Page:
Orkney hermits excommunicated for calling Pope a 'heretic'

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Stephen De KerdrelImage source, Westray hermits
Image caption,
Father Stephen De Kerdrel is one of the group of three Westray hermits

Three hermits living in Orkney have been thrown out of the Roman Catholic church, after they called the Pope a "heretic", and said evil was "destroying" the church.

The group published the comments in an online declaration.

A spokesman for the diocese of Argyll and the Isles said they were warned it would lead to excommunication.

He said offers of dialogue had been refused, so "the penalty now applies".

The group - two men who call themselves a priest and a monk, and a lay woman who was a senior doctor - live on the island of Westray.

They run a controversial blog in which they outline their objections to the church's stance on issues including homosexuality.

In 2015 the trio were thrown out of a church house in Northamptonshire for bringing the diocese into disrepute.

And at the beginning of last year one of the group was convicted of sending homophobic abuse to an Episcopal clergyman.

Image caption,
The group published their "Declaration" online in April 2019

One of the group, Stephen De Kerdrel, told BBC Radio Orkney they believed the church was facing desperate times, and that called for desperate measures.

"Most Christian churches, with the exception of the Orthodox churches, are now so over-run by liberalism and secularism and humanism that they've ceased really being churches," he said.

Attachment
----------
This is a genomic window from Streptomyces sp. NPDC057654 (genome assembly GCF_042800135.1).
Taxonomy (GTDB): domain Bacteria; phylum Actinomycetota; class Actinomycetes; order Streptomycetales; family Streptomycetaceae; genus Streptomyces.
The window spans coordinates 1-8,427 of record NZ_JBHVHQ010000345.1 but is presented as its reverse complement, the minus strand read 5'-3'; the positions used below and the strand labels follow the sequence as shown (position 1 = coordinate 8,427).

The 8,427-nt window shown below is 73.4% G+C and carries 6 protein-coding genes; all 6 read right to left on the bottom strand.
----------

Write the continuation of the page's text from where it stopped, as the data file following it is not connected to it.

"But I actually think we're seeing a great battle between Western society and Christianity. And the one they really want to take a pot shot at is the Catholic church.

"So, it almost seems that we're joining the enemy. But we're actually trying to save it from itself."

Image source, Westray hermits
Image caption,
The group live on land in the Orkney island of Westray, with a number of cats

On their website the group criticise Pope Francis and compared the Roman Catholic church to a sinking ship.

They said they had no option but to withdraw obedience from the Pope and sever communion with the Holy See.

And they accepted their stance would inevitably lead to them being excommunicated.

Image caption,
The group describe Pope Francis as the worst pope in history

Fr De Kerdrel said the bishop's decision to implement the sanction was "rubber-stamping it".

A spokesman for the Diocese of Argyll & the Isles said: "In April the group wrote to Bishop McGee to say they intended to withdraw their 'obedience from Pope Francis and sever communion with the Holy See.'

"The bishop advised them that their actions would incur automatic excommunication and urged them to reconsider and made several offers of dialogue all of which were refused.

"As a result, the penalty of excommunication now applies."

Excommunication is the harshest penalty the church can apply. It means they are barred from taking communion at Holy Mass.

The penalty is designed to encourage repentance and can be lifted.

However, the group argue that they haven't left the church. They believe that under the leadership of Pope Francis, the church has left them.

One church insider said that there are about 700,000 Catholics in Scotland, but just three hermits. To call them marginal "would be doing them a favour", he added.

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